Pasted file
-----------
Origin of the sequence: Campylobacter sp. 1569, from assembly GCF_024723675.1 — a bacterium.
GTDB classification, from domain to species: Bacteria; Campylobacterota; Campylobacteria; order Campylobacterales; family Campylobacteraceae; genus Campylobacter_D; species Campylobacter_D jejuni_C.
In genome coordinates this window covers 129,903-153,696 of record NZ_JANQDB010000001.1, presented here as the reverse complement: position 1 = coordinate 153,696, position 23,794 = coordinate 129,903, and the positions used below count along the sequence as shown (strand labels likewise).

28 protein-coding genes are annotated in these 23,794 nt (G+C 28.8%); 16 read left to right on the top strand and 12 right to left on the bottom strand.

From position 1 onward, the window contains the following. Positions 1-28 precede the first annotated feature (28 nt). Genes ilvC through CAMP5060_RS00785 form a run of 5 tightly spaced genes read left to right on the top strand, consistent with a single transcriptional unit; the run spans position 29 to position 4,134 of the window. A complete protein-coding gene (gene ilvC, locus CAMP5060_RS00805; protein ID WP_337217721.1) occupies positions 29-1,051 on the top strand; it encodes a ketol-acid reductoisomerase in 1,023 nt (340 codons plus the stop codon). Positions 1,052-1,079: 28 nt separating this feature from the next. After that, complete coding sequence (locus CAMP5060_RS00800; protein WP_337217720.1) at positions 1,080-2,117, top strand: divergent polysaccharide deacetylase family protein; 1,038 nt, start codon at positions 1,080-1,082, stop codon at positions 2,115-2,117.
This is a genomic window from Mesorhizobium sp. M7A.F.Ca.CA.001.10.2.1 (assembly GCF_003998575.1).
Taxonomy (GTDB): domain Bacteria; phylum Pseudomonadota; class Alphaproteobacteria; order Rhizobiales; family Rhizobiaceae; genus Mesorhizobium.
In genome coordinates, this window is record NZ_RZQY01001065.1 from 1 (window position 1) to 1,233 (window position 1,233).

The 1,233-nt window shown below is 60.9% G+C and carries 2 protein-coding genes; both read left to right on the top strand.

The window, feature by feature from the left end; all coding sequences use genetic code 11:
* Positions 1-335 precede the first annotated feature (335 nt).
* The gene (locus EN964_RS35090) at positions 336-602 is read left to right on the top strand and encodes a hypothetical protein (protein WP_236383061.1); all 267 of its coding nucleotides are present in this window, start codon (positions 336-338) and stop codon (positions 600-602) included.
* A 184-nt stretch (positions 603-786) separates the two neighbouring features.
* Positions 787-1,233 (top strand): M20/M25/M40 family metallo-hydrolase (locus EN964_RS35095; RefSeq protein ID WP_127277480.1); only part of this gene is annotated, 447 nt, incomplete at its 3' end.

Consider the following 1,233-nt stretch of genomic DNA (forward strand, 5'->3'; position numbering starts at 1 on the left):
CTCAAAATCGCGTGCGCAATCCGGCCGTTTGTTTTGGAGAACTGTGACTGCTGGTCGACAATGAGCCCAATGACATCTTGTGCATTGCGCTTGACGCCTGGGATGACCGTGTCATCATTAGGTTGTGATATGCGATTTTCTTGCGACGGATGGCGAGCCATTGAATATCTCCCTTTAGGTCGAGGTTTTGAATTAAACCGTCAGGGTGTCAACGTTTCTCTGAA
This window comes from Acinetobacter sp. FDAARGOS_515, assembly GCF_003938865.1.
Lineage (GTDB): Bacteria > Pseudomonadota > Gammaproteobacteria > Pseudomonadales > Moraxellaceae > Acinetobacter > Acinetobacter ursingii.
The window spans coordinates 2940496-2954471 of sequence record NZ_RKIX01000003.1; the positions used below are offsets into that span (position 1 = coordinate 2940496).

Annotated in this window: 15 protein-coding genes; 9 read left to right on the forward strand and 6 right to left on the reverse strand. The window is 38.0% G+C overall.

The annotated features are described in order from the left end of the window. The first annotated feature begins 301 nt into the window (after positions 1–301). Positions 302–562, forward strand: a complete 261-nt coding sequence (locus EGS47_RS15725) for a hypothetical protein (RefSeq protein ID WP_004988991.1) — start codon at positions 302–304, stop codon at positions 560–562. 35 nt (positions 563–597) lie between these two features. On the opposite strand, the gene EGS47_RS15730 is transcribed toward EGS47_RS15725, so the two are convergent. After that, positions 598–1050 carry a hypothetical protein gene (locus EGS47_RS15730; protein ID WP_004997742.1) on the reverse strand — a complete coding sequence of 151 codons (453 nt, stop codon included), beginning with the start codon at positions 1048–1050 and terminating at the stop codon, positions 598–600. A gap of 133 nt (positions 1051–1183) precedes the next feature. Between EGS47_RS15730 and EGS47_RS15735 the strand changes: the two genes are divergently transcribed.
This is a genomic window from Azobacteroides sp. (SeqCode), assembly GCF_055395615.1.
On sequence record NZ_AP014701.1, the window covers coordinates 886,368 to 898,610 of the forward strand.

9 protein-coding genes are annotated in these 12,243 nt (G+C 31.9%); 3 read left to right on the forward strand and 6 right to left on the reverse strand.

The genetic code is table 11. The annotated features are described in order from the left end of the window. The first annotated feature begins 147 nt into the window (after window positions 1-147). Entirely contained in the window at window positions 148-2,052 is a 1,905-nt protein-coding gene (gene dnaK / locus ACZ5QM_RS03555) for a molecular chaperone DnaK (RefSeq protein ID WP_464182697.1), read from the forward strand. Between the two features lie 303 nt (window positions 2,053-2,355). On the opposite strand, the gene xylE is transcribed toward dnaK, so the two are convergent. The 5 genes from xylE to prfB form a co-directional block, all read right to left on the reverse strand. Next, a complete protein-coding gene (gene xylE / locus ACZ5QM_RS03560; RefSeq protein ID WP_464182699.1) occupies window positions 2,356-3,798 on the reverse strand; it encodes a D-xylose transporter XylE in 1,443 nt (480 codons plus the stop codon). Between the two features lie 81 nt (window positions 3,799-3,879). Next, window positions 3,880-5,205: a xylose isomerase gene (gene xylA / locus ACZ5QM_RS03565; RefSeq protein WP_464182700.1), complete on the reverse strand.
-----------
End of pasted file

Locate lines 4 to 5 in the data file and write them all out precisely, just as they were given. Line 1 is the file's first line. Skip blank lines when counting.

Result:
28 protein-coding genes are annotated in these 23,794 nt (G+C 28.8%); 16 read left to right on the top strand and 12 right to left on the bottom strand.

From position 1 onward, the window contains the following. Positions 1-28 precede the first annotated feature (28 nt). Genes ilvC through CAMP5060_RS00785 form a run of 5 tightly spaced genes read left to right on the top strand, consistent with a single transcriptional unit; the run spans position 29 to position 4,134 of the window. A complete protein-coding gene (gene ilvC, locus CAMP5060_RS00805; protein ID WP_337217721.1) occupies positions 29-1,051 on the top strand; it encodes a ketol-acid reductoisomerase in 1,023 nt (340 codons plus the stop codon). Positions 1,052-1,079: 28 nt separating this feature from the next. After that, complete coding sequence (locus CAMP5060_RS00800; protein WP_337217720.1) at positions 1,080-2,117, top strand: divergent polysaccharide deacetylase family protein; 1,038 nt, start codon at positions 1,080-1,082, stop codon at positions 2,115-2,117.